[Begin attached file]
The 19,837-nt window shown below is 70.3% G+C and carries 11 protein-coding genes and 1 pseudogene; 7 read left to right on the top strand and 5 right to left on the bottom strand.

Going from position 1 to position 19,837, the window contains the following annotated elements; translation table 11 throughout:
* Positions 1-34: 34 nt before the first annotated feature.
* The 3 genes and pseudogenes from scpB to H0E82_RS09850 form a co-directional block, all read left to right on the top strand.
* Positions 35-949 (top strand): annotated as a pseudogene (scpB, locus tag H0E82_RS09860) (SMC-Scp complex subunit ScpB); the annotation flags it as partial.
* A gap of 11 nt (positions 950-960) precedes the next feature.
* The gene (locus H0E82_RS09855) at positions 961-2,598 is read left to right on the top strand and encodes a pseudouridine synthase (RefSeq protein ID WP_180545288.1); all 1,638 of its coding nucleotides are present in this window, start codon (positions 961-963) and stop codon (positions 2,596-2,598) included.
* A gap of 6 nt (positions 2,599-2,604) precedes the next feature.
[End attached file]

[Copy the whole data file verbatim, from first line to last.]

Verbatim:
The 19,837-nt window shown below is 70.3% G+C and carries 11 protein-coding genes and 1 pseudogene; 7 read left to right on the top strand and 5 right to left on the bottom strand.

Going from position 1 to position 19,837, the window contains the following annotated elements; translation table 11 throughout:
* Positions 1-34: 34 nt before the first annotated feature.
* The 3 genes and pseudogenes from scpB to H0E82_RS09850 form a co-directional block, all read left to right on the top strand.
* Positions 35-949 (top strand): annotated as a pseudogene (scpB, locus tag H0E82_RS09860) (SMC-Scp complex subunit ScpB); the annotation flags it as partial.
* A gap of 11 nt (positions 950-960) precedes the next feature.
* The gene (locus H0E82_RS09855) at positions 961-2,598 is read left to right on the top strand and encodes a pseudouridine synthase (RefSeq protein ID WP_180545288.1); all 1,638 of its coding nucleotides are present in this window, start codon (positions 961-963) and stop codon (positions 2,596-2,598) included.
* A gap of 6 nt (positions 2,599-2,604) precedes the next feature.